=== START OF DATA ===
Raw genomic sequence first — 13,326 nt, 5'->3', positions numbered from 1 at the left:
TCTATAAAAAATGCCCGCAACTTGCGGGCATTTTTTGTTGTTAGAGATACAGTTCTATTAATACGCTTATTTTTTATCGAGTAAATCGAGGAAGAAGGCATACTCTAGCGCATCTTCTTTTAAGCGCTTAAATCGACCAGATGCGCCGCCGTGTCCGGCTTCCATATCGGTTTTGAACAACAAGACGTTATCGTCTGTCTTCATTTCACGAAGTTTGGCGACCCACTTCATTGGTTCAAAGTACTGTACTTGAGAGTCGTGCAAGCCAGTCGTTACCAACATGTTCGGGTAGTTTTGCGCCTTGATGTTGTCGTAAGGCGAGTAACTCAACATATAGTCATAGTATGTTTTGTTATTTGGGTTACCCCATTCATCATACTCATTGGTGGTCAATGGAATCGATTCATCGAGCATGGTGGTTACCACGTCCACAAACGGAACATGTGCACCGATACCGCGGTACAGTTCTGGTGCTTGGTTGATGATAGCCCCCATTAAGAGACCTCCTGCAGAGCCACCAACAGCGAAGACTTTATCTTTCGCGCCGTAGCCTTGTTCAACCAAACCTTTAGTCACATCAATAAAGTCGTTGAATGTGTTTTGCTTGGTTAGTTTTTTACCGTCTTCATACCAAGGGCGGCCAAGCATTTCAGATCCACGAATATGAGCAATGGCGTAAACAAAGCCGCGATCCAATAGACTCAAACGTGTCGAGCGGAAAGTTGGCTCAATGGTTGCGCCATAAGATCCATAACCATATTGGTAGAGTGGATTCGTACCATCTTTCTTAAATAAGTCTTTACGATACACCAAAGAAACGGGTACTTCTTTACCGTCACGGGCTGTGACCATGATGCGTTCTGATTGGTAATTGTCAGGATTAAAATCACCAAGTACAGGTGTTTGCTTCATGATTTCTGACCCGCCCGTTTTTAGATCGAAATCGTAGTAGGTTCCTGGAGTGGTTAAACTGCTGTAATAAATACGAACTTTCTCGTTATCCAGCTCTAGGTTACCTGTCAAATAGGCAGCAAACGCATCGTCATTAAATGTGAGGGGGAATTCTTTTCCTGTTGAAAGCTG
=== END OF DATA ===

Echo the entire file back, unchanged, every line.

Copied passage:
Raw genomic sequence first — 13,326 nt, 5'->3', positions numbered from 1 at the left:
TCTATAAAAAATGCCCGCAACTTGCGGGCATTTTTTGTTGTTAGAGATACAGTTCTATTAATACGCTTATTTTTTATCGAGTAAATCGAGGAAGAAGGCATACTCTAGCGCATCTTCTTTTAAGCGCTTAAATCGACCAGATGCGCCGCCGTGTCCGGCTTCCATATCGGTTTTGAACAACAAGACGTTATCGTCTGTCTTCATTTCACGAAGTTTGGCGACCCACTTCATTGGTTCAAAGTACTGTACTTGAGAGTCGTGCAAGCCAGTCGTTACCAACATGTTCGGGTAGTTTTGCGCCTTGATGTTGTCGTAAGGCGAGTAACTCAACATATAGTCATAGTATGTTTTGTTATTTGGGTTACCCCATTCATCATACTCATTGGTGGTCAATGGAATCGATTCATCGAGCATGGTGGTTACCACGTCCACAAACGGAACATGTGCACCGATACCGCGGTACAGTTCTGGTGCTTGGTTGATGATAGCCCCCATTAAGAGACCTCCTGCAGAGCCACCAACAGCGAAGACTTTATCTTTCGCGCCGTAGCCTTGTTCAACCAAACCTTTAGTCACATCAATAAAGTCGTTGAATGTGTTTTGCTTGGTTAGTTTTTTACCGTCTTCATACCAAGGGCGGCCAAGCATTTCAGATCCACGAATATGAGCAATGGCGTAAACAAAGCCGCGATCCAATAGACTCAAACGTGTCGAGCGGAAAGTTGGCTCAATGGTTGCGCCATAAGATCCATAACCATATTGGTAGAGTGGATTCGTACCATCTTTCTTAAATAAGTCTTTACGATACACCAAAGAAACGGGTACTTCTTTACCGTCACGGGCTGTGACCATGATGCGTTCTGATTGGTAATTGTCAGGATTAAAATCACCAAGTACAGGTGTTTGCTTCATGATTTCTGACCCGCCCGTTTTTAGATCGAAATCGTAGTAGGTTCCTGGAGTGGTTAAACTGCTGTAATAAATACGAACTTTCTCGTTATCCAGCTCTAGGTTACCTGTCAAATAGGCAGCAAACGCATCGTCATTAAATGTGAGGGGGAATTCTTTTCCTGTTGAAAGCTG